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The received opinion at White Hart Lane was that Jermain Defoe was unable to play as a lone striker. Various managers had tried Defoe in such a position without success. Defoe just didn’t seem to have the ability to hold the ball up, to complement his undoubted goalscoring ability.
It seemed as if Defoe was a player that could only play in a 4-4-2, at a time when that particular formation seemed to be dying out. Harry Redknapp couldn’t find a space for Defoe in his first-choice XI last season and many expected Andre Villas-Boas to ship him out.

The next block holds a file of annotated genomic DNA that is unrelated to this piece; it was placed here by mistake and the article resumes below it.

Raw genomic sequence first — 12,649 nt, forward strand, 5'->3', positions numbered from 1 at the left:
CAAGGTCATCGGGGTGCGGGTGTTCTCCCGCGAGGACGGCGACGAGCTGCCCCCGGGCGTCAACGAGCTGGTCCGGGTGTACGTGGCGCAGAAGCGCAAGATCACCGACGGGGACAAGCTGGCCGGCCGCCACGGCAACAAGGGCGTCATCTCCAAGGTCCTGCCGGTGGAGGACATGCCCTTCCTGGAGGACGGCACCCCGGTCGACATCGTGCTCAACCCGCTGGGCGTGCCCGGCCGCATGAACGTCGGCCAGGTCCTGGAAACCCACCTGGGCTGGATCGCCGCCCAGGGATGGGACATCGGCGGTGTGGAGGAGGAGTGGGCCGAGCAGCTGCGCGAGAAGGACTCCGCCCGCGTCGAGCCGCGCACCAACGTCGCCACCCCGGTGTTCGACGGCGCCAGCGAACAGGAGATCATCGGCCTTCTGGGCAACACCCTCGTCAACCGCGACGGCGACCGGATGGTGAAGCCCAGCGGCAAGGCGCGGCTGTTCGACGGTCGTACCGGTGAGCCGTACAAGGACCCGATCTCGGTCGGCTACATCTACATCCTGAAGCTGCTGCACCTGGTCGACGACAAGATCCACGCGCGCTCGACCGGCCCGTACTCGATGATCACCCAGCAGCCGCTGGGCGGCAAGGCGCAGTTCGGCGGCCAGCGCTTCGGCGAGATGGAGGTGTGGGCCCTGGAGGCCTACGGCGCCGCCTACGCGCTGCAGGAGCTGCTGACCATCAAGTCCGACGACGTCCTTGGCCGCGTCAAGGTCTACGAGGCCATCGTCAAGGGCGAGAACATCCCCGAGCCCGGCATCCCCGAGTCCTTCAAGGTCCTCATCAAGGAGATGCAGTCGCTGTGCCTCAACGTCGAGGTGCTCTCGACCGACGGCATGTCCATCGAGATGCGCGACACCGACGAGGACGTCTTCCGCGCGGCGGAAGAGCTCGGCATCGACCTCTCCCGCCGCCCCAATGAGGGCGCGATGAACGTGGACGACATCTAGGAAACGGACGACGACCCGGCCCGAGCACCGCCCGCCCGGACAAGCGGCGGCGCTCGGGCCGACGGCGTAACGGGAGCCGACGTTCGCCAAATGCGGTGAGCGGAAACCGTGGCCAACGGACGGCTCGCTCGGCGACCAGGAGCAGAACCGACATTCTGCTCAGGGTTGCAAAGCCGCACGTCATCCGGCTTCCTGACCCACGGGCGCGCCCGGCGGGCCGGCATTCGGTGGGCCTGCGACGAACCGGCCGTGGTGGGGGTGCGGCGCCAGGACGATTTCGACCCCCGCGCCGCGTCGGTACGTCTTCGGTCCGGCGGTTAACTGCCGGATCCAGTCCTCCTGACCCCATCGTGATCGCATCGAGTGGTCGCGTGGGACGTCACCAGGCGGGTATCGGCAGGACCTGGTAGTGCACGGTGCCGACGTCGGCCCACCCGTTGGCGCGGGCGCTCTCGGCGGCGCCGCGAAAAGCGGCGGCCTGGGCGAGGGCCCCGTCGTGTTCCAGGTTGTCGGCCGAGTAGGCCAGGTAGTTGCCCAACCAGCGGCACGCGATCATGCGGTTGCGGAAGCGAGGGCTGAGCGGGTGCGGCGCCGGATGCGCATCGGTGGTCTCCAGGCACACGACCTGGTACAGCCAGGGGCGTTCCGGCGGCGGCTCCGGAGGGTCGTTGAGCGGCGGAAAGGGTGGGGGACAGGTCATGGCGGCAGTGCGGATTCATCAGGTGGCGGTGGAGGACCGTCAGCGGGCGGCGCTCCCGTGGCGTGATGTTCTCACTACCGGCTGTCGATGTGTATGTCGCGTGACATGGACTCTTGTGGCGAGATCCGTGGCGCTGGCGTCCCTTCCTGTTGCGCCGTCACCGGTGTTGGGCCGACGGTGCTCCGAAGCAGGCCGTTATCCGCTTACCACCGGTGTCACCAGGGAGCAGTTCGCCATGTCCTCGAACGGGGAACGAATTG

Instead, AVB has put more faith in Defoe than pretty much any Spurs manager before him. Implementing a 4-2-3-1 formation, Villas-Boas made Defoe the spearhead of his attack and has been rewarded with 13 goals already this season.
Defoe’s movement and hold up play have improved, but Villas-Boas should be praised for the way he’s integrated Defoe into his team and played to his strengths. Tottenham rely on Defoe less in their buildup play than other teams that employ a lone striker, preferring to allow the England hit man to simply apply the finishing touch whilst the possession goes through Spurs’ array of talented midfielders.